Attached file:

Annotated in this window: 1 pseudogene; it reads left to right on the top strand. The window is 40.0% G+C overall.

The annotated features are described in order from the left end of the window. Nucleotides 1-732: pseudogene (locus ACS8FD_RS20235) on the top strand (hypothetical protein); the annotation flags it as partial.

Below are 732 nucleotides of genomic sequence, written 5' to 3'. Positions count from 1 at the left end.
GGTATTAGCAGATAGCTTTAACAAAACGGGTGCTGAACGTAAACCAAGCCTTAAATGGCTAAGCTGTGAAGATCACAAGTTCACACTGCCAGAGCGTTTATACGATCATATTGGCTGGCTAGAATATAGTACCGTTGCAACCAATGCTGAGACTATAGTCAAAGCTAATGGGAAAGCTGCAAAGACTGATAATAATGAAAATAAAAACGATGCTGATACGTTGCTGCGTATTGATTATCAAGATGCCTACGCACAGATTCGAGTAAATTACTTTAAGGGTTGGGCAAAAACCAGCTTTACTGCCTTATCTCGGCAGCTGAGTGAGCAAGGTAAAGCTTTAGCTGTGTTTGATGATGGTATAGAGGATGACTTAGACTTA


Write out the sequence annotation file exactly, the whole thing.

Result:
Annotated in this window: 1 pseudogene; it reads left to right on the top strand. The window is 40.0% G+C overall.

The annotated features are described in order from the left end of the window. Nucleotides 1-732: pseudogene (locus ACS8FD_RS20235) on the top strand (hypothetical protein); the annotation flags it as partial.

Below are 732 nucleotides of genomic sequence, written 5' to 3'. Positions count from 1 at the left end.
GGTATTAGCAGATAGCTTTAACAAAACGGGTGCTGAACGTAAACCAAGCCTTAAATGGCTAAGCTGTGAAGATCACAAGTTCACACTGCCAGAGCGTTTATACGATCATATTGGCTGGCTAGAATATAGTACCGTTGCAACCAATGCTGAGACTATAGTCAAAGCTAATGGGAAAGCTGCAAAGACTGATAATAATGAAAATAAAAACGATGCTGATACGTTGCTGCGTATTGATTATCAAGATGCCTACGCACAGATTCGAGTAAATTACTTTAAGGGTTGGGCAAAAACCAGCTTTACTGCCTTATCTCGGCAGCTGAGTGAGCAAGGTAAAGCTTTAGCTGTGTTTGATGATGGTATAGAGGATGACTTAGACTTA